What To Know When Choosing A Mortgage


A home mortgage is the largest debt some people will incur in their lifetime, so understanding all the variables before closing is extremely important. Here are the basics:

  • Fixed-rate mortgages lock in the current mortgage interest rate for the duration of the loan. Ten-year and 15-year interest rates are often lower than 30-year rates.

  • Adjustable-rate mortgages (ARMs) have low introductory rates. After the period expires, the interest rate adjusts to reflect current rates. ARMs vary in years before the interest rate adjusts; sometimes the rate is fixed for one year, sometimes it’s 10 years. For example, a 5/1 ARM will remain at a low, fixed rate for five years, and afterward adjust annually.

  • Balloon and interest-only mortgages have low introductory payments followed by a large payment after a set number of years. If buyers do not plan for this, the final payment could be difficult or even impossible to make.

  • Government-sponsored mortgages, such as FHA and VA mortgages, have reasonable interest rates and low down payment options

What Is a Preapproved Mortgage?
Getting preapproved is a smart move to make, as it shows sellers a loan officer has reviewed your basic financial information and you are tentatively qualified to borrow a set amount of money. This shows you are a serious buyer when making an offer on a home. The preapproval process is preliminary and not subject to the scrutiny of actually qualifying for a mortgage.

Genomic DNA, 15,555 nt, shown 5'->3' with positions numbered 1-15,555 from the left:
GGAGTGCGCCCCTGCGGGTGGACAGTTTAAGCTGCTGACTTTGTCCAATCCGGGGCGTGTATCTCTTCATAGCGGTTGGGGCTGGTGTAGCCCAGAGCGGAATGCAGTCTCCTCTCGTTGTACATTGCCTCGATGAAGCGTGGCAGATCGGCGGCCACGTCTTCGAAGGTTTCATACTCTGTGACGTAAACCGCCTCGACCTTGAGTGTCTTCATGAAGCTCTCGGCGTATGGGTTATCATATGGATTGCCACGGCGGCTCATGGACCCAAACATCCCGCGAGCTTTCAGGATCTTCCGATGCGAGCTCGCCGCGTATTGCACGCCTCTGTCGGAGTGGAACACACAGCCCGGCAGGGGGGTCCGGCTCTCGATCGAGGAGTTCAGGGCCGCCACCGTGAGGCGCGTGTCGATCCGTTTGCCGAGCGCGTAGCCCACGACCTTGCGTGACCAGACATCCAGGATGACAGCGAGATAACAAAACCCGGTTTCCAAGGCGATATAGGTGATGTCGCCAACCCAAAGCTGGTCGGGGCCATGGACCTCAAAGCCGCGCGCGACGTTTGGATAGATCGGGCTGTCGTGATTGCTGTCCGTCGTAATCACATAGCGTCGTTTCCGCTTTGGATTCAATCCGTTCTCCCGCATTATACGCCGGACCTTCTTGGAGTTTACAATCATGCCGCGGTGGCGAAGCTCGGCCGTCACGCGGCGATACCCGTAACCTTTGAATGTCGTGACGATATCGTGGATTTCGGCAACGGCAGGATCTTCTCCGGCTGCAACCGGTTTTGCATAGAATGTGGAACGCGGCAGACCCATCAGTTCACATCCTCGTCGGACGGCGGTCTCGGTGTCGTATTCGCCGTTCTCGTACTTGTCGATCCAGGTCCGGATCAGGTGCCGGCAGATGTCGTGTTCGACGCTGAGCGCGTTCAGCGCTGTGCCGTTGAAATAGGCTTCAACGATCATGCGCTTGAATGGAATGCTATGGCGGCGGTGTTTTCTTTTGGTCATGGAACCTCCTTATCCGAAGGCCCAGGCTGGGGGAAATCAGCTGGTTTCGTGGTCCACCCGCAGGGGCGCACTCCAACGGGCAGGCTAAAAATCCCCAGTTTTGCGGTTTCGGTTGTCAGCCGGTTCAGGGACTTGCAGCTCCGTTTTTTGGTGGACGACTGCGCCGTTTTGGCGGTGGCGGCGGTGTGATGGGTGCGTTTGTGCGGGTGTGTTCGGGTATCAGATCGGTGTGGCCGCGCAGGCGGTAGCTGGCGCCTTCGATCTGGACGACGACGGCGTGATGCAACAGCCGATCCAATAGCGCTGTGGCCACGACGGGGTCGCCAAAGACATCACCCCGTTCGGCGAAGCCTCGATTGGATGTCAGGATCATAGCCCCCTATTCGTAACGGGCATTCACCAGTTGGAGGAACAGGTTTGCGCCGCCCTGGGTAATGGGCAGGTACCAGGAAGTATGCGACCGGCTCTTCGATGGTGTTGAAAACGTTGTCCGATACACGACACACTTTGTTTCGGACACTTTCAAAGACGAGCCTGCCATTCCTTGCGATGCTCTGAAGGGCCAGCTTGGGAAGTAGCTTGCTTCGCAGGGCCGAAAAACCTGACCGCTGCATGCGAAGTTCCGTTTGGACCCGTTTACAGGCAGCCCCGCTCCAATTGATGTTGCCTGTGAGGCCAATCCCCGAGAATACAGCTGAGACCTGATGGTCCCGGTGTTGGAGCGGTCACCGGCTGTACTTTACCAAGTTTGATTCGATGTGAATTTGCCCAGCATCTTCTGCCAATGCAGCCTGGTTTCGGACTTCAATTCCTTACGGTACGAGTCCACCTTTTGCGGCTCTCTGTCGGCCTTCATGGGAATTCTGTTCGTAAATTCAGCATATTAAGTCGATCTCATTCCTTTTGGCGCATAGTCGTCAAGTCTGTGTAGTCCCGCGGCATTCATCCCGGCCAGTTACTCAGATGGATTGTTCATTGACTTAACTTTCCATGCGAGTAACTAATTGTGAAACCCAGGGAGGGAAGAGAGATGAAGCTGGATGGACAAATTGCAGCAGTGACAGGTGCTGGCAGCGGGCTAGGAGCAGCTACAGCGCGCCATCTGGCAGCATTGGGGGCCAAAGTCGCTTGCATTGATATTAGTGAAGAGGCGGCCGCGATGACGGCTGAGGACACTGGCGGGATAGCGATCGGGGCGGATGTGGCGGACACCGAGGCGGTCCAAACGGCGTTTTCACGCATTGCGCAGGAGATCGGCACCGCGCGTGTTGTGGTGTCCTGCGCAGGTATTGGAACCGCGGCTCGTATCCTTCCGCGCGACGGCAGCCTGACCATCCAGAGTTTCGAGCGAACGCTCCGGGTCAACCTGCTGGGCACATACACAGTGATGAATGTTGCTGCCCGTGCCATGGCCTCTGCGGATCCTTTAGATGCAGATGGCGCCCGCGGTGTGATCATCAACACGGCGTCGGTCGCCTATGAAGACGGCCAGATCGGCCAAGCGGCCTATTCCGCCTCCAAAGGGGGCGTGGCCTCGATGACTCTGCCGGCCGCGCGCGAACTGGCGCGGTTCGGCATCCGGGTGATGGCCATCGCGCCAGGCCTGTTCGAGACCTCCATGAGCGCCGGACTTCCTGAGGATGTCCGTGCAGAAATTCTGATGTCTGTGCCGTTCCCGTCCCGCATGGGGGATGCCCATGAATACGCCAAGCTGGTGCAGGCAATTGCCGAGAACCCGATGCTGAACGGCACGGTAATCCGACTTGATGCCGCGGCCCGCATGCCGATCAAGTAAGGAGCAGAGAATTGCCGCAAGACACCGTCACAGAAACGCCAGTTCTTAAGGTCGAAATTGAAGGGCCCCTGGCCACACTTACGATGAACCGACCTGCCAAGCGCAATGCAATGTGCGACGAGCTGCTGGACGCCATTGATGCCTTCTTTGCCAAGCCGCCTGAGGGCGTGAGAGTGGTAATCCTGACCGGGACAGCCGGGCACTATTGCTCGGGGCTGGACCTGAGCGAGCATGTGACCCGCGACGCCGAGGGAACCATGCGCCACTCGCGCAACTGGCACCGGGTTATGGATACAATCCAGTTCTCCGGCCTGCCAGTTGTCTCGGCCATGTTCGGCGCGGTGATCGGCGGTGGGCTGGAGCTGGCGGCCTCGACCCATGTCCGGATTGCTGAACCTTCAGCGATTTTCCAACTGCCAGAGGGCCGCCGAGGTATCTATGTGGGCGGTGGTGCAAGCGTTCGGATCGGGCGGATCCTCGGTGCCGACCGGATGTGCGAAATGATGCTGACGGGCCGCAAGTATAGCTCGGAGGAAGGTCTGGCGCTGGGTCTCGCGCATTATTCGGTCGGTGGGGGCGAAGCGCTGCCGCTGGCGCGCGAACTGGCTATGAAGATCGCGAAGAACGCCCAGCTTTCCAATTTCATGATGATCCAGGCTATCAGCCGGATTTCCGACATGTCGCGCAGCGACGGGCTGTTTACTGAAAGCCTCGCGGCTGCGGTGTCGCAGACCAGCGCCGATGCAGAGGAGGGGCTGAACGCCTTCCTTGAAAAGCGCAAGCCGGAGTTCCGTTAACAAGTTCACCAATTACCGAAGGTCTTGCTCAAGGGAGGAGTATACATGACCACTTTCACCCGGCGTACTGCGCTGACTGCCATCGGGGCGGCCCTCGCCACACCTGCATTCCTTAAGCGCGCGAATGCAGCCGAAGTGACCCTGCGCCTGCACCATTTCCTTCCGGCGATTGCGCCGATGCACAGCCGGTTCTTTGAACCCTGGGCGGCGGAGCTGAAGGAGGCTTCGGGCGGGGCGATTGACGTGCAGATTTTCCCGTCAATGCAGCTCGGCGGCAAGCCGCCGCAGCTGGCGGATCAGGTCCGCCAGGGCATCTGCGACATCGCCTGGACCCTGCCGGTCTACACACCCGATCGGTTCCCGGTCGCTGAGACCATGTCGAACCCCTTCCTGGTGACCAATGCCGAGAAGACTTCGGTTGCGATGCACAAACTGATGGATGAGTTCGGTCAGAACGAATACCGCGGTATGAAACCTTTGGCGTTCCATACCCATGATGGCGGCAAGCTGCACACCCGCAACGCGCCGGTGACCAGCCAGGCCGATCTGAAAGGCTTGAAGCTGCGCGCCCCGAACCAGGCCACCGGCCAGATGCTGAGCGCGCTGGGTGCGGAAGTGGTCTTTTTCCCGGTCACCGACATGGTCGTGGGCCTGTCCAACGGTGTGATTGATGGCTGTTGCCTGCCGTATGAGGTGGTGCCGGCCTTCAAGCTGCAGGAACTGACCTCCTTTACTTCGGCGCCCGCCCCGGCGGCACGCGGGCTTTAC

How Do Mortgage Interest Rates Affect Me?
The mortgage interest rate is the most important component of the loan, since even one percentage point can mean a payment of hundreds of dollars more or less each month and thousands of dollars over the life of the loan. Mortgage interest rates are based on the economy, the borrower’s credit score and assets, the Federal Reserve rate, and the secondary mortgage market.

What Are Discount Points?
Borrowers can purchase discount points to lower the interest rate, with one point usually equaling about 1% of the loan’s amount. For example, two points on a $100,000 mortgage would cost about $2,000. If the original interest rate was 5%, the new rate would be about 4.5%, so purchasing the points would save the buyer $10,000 over the life of the loan. This makes sense for buyers who plan to stay in their home for a long time.

What Is a Lien?
A lien is an unpaid fee, such as a second mortgage, insurance, or taxes. Sellers must remove any liens before the mortgage company will close on the property. However, homes in foreclosure sometimes have unpaid liens, which would force the borrower to pay off any fees before purchasing the home.

How Does the Secondary Mortgage Market Affect Me?
Since mortgages are commodities with associated risks and rewards, lenders often sell them to other lenders. This selling and reselling does not affect the loan agreement in any way.